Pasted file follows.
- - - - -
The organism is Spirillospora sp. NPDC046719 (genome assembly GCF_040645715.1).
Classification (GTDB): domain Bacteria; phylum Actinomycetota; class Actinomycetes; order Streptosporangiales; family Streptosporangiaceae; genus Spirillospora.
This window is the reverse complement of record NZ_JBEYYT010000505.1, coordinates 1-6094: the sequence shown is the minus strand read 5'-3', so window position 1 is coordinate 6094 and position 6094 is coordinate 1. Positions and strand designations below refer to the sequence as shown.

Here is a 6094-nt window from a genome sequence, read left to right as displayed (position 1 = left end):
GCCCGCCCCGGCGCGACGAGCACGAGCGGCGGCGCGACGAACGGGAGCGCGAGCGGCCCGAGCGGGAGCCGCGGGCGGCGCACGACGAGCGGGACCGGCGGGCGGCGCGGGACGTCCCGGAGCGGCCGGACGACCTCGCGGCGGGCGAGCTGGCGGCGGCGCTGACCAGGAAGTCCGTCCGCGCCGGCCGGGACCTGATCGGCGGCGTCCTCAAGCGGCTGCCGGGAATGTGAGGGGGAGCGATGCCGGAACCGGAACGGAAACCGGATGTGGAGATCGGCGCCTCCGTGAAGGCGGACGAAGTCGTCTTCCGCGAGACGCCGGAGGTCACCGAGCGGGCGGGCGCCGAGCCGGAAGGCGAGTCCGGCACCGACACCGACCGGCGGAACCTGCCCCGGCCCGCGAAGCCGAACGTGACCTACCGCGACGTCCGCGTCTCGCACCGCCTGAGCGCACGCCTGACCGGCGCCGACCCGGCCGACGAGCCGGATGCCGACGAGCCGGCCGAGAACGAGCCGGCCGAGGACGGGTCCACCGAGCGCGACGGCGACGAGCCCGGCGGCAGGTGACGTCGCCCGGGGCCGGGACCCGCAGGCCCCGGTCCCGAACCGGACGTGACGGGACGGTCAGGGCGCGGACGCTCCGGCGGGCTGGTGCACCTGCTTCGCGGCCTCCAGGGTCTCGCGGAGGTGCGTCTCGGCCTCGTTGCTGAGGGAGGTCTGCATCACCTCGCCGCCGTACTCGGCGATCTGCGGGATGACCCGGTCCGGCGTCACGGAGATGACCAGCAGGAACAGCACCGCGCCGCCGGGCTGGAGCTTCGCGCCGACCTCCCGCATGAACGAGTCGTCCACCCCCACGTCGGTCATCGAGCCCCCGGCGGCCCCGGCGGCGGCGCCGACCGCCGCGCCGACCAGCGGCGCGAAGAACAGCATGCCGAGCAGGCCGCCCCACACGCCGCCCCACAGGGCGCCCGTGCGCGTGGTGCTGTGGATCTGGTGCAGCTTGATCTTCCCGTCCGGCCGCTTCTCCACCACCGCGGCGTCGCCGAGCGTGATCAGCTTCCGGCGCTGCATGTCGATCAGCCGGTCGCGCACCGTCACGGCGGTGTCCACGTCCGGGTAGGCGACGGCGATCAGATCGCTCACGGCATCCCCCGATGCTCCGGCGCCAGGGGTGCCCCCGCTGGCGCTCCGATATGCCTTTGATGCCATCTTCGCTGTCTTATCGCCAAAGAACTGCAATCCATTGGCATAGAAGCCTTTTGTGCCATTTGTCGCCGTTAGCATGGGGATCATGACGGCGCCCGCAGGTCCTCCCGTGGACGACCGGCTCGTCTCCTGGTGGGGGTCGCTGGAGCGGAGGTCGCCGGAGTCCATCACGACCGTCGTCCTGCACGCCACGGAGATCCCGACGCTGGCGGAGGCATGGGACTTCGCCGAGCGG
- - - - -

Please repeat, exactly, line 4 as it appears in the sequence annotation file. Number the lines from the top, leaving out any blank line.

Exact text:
Here is a 6094-nt window from a genome sequence, read left to right as displayed (position 1 = left end):